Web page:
Nasty stuff.

Don’t forget the supermarket

Oct 26th, 2009 10:32 am | By

I’ve had my disagreements with Steven Poole, but his review of three pop-philosophy books is really funny.

I put my theory of the dentist’s waiting room – at once social microcosm and place of interminable transition – to an attractive young woman beside me who was holding the side of her face and wincing. When she did not reply, I embarked upon a lecture on stoicism. The woman scowled and told me to piss off. She was quite ordinary after all.

It’s all worthwhile, because once armed with suitable wisdom, ‘one may face down absurdity and the inevitability of death in all those locations that irresistibly evoke them, such as airports, dentists’ waiting rooms, gyms, dog kennels, and hot-air balloons.’ Quite.

Come on in, the sharks are friendly

Oct 24th, 2009 5:33 pm | By

Mary Wakefield assures the nervous frightened Anglicans who can’t stand the thought of female bishops but aren’t quite sure about this Catholic church thingy either even though it does do an admirable job of keeping women in their place – Mary Wakefield assures them, I say, that the only thing they have to fear is fear itself. That, and the sharks, of course.

Well, come on in, I say. The water’s warm. I converted two years ago now, full of cowardly fear about what people might think, and to my surprise, I haven’t regretted it since. But though the water is warm, I’d be lying if I said there weren’t a few sharks around.

Ah. There are sharks around, but come on in? Er – thank you for the thought, but I’m busy that day.

As Catholicism seeps back into Britain (St Thérèse of Lisieux’s UK tour this year, the Pope’s in 2010, the probable beatification of Cardinal Newman, etc), so too our national rage against Catholicism is on the rise…Yes, the church’s history is bloody and corrupt, but so is England’s, and that doesn’t preclude patriotism. Like most other powerful institutions, the church has done some appalling things, but it has also championed women’s rights, campaigned to end slavery, opposed the Iraq war, fed and clothed the poor and sent more and more effective aid to Africa than any other charitable organisation.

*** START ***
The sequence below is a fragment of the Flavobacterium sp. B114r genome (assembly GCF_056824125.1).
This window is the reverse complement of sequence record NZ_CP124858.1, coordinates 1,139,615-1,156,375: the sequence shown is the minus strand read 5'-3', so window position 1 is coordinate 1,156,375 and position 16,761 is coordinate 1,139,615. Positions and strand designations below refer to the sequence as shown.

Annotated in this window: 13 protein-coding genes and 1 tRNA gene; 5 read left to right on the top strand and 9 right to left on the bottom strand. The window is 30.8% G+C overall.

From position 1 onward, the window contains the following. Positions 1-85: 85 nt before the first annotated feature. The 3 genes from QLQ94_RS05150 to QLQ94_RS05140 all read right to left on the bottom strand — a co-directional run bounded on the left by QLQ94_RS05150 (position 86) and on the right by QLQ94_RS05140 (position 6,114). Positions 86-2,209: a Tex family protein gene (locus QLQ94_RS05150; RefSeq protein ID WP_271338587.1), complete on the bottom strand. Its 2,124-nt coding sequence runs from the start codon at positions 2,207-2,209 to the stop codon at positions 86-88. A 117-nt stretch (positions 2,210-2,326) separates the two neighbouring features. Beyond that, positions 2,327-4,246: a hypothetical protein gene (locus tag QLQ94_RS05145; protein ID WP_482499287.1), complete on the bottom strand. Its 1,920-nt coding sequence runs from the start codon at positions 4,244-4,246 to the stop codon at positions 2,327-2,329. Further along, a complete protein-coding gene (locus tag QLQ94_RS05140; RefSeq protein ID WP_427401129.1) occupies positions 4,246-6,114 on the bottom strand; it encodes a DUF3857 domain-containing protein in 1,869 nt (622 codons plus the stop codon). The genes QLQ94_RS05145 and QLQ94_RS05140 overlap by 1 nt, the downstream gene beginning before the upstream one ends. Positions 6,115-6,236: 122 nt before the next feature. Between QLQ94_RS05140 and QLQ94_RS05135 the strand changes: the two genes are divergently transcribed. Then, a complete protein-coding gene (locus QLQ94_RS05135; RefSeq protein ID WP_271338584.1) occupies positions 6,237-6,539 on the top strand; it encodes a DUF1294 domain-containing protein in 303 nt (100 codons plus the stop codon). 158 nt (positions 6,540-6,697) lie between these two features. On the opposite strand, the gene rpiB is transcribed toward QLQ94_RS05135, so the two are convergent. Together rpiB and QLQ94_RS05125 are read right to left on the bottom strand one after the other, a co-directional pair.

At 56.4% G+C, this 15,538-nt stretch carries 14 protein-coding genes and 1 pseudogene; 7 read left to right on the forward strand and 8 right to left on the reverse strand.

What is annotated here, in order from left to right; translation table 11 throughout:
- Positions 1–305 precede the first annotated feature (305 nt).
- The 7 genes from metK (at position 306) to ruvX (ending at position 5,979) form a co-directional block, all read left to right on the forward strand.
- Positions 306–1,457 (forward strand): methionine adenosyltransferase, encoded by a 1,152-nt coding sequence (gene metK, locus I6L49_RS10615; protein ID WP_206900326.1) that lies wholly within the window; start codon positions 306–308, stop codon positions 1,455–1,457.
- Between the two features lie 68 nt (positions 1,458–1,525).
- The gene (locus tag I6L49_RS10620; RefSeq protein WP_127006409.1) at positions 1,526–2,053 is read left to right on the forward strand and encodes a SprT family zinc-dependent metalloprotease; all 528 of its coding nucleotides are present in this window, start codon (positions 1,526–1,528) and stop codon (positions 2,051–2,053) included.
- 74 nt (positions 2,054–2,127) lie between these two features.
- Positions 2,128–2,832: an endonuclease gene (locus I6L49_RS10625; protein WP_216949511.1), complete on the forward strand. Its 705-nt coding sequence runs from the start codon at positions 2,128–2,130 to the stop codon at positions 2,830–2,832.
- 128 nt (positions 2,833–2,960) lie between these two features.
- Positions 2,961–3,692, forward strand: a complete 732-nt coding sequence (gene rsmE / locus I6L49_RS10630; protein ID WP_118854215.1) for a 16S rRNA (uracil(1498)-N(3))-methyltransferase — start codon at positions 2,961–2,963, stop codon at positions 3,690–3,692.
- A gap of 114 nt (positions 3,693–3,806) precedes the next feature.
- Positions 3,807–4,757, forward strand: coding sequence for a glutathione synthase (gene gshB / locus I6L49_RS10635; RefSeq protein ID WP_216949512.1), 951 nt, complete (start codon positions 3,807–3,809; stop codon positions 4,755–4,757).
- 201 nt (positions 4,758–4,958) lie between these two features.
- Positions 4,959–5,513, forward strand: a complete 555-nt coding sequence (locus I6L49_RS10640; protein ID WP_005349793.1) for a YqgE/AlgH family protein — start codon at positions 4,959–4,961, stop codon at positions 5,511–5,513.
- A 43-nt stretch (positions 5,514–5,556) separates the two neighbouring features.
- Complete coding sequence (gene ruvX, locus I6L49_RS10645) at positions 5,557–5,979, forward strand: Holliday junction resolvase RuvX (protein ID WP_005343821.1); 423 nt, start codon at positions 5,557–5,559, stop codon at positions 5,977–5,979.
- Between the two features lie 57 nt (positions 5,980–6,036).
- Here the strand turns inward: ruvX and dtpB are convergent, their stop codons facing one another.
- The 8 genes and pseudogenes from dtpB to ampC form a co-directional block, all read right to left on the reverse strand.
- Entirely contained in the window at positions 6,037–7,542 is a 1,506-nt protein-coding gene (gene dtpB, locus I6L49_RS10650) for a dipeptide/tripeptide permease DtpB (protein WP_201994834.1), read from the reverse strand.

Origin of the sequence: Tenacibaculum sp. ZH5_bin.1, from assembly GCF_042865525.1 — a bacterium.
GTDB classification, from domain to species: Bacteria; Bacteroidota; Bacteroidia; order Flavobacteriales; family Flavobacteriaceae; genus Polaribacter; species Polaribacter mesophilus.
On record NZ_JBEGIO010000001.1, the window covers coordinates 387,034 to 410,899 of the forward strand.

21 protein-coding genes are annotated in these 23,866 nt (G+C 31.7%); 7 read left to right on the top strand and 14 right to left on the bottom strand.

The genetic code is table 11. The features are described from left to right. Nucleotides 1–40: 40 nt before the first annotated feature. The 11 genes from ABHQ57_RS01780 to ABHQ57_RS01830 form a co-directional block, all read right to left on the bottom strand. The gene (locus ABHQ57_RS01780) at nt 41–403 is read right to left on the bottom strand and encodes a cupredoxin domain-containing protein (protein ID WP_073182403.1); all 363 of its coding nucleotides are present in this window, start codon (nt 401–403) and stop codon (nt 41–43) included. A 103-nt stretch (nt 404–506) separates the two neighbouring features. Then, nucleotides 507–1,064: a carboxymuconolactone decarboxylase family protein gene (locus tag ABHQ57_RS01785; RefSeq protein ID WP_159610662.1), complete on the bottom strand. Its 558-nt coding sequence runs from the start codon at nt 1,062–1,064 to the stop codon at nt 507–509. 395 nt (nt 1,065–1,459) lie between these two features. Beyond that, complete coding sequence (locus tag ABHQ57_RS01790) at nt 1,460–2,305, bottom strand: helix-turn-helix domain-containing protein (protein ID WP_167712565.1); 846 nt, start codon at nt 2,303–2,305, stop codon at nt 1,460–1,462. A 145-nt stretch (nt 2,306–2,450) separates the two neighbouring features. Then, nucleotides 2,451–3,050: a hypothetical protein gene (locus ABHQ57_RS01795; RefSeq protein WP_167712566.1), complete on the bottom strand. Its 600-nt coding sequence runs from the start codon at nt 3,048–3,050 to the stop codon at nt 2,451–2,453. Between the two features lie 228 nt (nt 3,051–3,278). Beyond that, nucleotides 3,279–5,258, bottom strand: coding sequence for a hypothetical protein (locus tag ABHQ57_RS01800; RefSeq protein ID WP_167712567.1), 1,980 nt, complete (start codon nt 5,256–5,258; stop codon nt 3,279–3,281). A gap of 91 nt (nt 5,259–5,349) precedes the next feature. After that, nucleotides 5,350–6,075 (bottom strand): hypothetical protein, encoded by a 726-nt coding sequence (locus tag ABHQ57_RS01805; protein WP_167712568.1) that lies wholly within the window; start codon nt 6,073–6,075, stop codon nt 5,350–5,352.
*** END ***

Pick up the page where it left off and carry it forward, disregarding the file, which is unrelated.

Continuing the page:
Championed women’s rights? The hell it has! It has issued papal declarations that women are Special and Different and Must Not try to deny their femininity and be like men. That’s not championing women’s rights. And how much campaigning to end slavery has it done, when, where? It’s news to me that the catholic church has been prominent in this struggle – and I have a feeling Wakefield is making it up, or just assuming it must be the case. Everybody campaigned to end slavery, nobody supported it, it was all just a big fluke, so of course the catholic church must have been right out there on the front lines next to William Lloyd Garrison.

Anyway that breezy little skip past ‘Yes, the church’s history is bloody and corrupt’ won’t quite do, since a lot of the bloodiness is very very recent, not to say on-going, and the corruption isn’t altogether over either.

I inched towards the Catholic church, baulking like a nervy horse. From the outside, it looked crazy: a mix of dodgy doctrine and arcane ritual. But the closer I crept, the saner, the more light-hearted I felt, and once inside, even transubstantiation made perfect sense.